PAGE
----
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The Pastor’s Piece – August 28, 2022

The Pastor’s Piece

FCFI

August 28, 2021

Last week my wife and I took a trip to Nashville, Tennessee to visit our daughter and son-in-law. It used to be when we traveled, we hit the pavement with the tires squealing and we didn’t slow down until we got there. That meant not stopping along the way unless we absolutely had to. It still is that way in a sense, but not quite as intense. I hate to say it, but one of our goals is to not buy gas in Illinois. I know this hurts the border town gas stations but it’s a lot more economical to drive across the border to gas up – especially if you’re saving fifty cents a gallon or more. Like my father-in-law once told me: “It all adds up.” 

It’s a matter of principle. The price of gas is what it is because of corrupt politicians. I’m not going to encourage it. I don’t view fossil fuels as a curse to the planet. I see them as God’s blessing to us. They have made life better for just about everyone. Imagine not being able to travel, or to heat your home, or enjoy air conditioning. Imagine no car shows or airplanes or ocean liners. Imagine only mud roads and thatched roofs. Try to imagine life without electricity and technology. It’s all the result of fossil fuels. Our politicians should be finding ways to make it more accessible and more affordable to us, not more difficult to obtain and more expensive. 

On the way home, we filled up in Tennessee where the price was exactly $3.09 a gallon. We topped the tank off in Kentucky where it was $3.29. We stopped at a Truck stop to add a few gallons and buy a sandwich just south of the Wisconsin border where the price was $4.09 a gallon. We ordered our sandwiches and got up to the register to pay and the total came to 37 dollars. That’s 37 dollars for two sandwiches. Ok, so it was our fault we didn’t read the prices on the menu before we ordered, but in our defense, this was a franchise restaurant that advertises everywhere and the latest ad that I had seen was three sandwiches for 17.99. I never expected it to be 17.99 each. But that’s part of the hazards of traveling – gauging the consumer whenever possible. I expressed shock at the price of the sandwiches and the kid behind the register said: “Hey, I don’t set the prices. I just take the money.” I asked to speak to the manager and she came out of the back and reviewed the prices and assured us they had been rung up correctly. I kindly asked if we could cancel our order and not pay. She obliged, took our sandwiches, and we left hungry, but satisfied. Satisfied because we weren’t taken advantage of.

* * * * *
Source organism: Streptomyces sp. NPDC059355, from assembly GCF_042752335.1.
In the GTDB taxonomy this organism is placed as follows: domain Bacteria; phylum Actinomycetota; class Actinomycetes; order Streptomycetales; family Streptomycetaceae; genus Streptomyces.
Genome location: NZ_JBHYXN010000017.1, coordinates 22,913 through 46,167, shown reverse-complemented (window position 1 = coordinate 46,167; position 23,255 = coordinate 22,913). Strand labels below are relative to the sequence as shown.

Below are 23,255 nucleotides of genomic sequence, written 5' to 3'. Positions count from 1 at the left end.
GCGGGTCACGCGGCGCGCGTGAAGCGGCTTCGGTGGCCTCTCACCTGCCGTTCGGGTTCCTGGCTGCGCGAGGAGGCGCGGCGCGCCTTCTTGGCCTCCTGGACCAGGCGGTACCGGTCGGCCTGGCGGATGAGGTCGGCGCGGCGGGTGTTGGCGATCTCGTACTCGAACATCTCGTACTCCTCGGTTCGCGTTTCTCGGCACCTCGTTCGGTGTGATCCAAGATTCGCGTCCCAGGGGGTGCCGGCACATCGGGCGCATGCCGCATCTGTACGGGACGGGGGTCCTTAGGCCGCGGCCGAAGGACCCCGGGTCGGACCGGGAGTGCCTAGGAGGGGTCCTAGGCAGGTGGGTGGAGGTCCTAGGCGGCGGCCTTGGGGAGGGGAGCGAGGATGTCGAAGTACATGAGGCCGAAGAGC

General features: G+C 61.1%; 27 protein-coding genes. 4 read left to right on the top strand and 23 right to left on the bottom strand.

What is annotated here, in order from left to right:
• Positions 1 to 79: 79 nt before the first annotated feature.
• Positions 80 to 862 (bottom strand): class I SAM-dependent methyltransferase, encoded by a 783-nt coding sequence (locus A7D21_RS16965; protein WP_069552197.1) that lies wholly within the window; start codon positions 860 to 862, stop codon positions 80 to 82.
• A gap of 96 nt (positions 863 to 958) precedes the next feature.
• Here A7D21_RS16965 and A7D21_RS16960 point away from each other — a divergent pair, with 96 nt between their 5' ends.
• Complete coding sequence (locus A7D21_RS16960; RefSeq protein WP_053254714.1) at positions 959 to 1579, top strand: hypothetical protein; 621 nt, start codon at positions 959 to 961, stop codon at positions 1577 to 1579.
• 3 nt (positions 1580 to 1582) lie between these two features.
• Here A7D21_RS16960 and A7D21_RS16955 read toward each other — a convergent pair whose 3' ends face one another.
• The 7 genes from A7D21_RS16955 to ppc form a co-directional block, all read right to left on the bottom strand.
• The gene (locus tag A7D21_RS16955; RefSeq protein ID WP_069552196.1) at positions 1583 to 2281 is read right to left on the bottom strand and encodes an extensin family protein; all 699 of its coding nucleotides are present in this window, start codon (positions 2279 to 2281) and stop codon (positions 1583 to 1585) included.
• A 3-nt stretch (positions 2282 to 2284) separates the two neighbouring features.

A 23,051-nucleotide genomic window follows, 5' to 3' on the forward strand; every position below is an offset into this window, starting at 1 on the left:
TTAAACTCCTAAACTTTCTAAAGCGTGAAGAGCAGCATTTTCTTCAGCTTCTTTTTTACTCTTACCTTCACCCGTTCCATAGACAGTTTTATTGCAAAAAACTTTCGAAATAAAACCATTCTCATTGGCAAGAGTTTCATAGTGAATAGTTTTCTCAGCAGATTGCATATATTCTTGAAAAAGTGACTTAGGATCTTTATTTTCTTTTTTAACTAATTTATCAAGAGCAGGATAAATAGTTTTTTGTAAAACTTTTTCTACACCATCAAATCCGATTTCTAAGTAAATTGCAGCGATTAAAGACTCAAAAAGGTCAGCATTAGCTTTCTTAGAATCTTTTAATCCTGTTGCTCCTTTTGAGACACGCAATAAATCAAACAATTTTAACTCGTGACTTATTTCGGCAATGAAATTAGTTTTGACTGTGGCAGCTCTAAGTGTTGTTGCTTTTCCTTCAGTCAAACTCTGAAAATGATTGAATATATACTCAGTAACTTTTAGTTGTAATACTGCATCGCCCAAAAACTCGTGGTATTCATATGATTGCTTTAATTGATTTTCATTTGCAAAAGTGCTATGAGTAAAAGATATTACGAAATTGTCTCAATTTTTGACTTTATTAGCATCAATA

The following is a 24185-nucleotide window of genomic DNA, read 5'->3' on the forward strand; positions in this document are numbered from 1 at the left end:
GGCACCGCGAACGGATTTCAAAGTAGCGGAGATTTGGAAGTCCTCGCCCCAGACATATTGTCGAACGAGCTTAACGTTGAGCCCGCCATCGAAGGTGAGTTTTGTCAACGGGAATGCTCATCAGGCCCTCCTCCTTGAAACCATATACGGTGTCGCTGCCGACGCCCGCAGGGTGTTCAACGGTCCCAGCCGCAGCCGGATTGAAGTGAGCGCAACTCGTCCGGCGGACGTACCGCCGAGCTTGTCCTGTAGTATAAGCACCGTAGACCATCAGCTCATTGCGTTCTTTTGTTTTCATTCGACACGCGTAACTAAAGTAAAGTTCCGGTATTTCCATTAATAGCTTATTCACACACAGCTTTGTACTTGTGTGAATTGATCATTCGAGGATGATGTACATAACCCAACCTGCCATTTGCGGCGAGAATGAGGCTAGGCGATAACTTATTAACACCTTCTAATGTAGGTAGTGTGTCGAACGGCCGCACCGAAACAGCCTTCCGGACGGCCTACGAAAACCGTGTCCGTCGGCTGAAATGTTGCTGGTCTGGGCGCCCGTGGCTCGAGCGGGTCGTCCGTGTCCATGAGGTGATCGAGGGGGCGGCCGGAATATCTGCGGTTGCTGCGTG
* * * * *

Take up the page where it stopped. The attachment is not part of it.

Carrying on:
Earlier, at another gas station, a couple pulled up to the pump opposite us with a nice pickup and camper unit. We exchanged greetings, stretched, and I started the pump to fill up. My wife struck up a conversation with them and the next thing I knew, they were offering to give us a tour of their camper. Actually they were very excited about it. Did I mention we were perfect strangers? They apologized about the “mess” inside because a few items had shifted during transit. After the tour, we stood in the parking lot and chatted like we were old friends. We chatted for a long time – maybe close to an hour (what’s the rush?) They live in Florida, have family in Minnesota and Iowa, were gassing up in Tennessee and had just spent the night in a town in Wisconsin that started with the letter M. They couldn’t remember the name of the town. Well, there are hundreds of towns in Wisconsin that start with the letter M so I didn’t even attempt to identify it. But my wife said, “Would it be Monroe, Wisconsin?” And they said, “YES! That’s the town!” Turns out we have a mutual friend who lives in Monroe, Wisconsin. How random is that? I guess one would say, “It’s a small world.” I would also say, “There are no coincidences with God.” The story is still being written. 

While in Nashville, we got up early on Sunday morning and went out for breakfast. Then on the way back to the kids’ house, there was a traffic accident right at the exit we needed to take. Both westbound lanes were totally blocked. We were stuck there for a good half hour or more, stopped cold in our tracks.  Finally we were able to go and we hurried off to church, getting there just in the nick of time. The Pastor was a friendly chap, (not famous) somewhat animated, and gave a very interesting and challenging message. Later that day, we watched the service from back home on Martintown Community Church’s Facebook page. It’s interesting because the message we heard in Tennessee was almost the same message we heard from MCC.  Funny how that works. 

After we got home, we shucked a couple dozen ears of sweet corn that we brought with us from Wisconsin and watched as all the traffic from the Interstate was detoured on the country road that went right past our daughter’s house. They live on a narrow country road where, on a normal day, it’s a challenge for oncoming traffic to pass without ticking mirrors (FYI – it happens). I’m not sure why the GPS routed them that way, but it went right by the house and it was fun watching all the different sized vehicles go by. There were cars, trucks, semis, cattle trailers, campers, U-Hauls, wide loads, UPS and Fed-Ex tandems – just picture anything you would see on the Interstate – all of them going by in slow motion at about 30 mph. It made me think how God sometimes uses detours in our lives to slow us down when we get going a little too crazy. 

Psalms 46:10: “Be still and know that I am God. I will be exalted among the nations, I will be exalted in the earth.”

(Kevin Cernek is Lead Pastor of Martintown Community Church in Martintown, Wisconsin)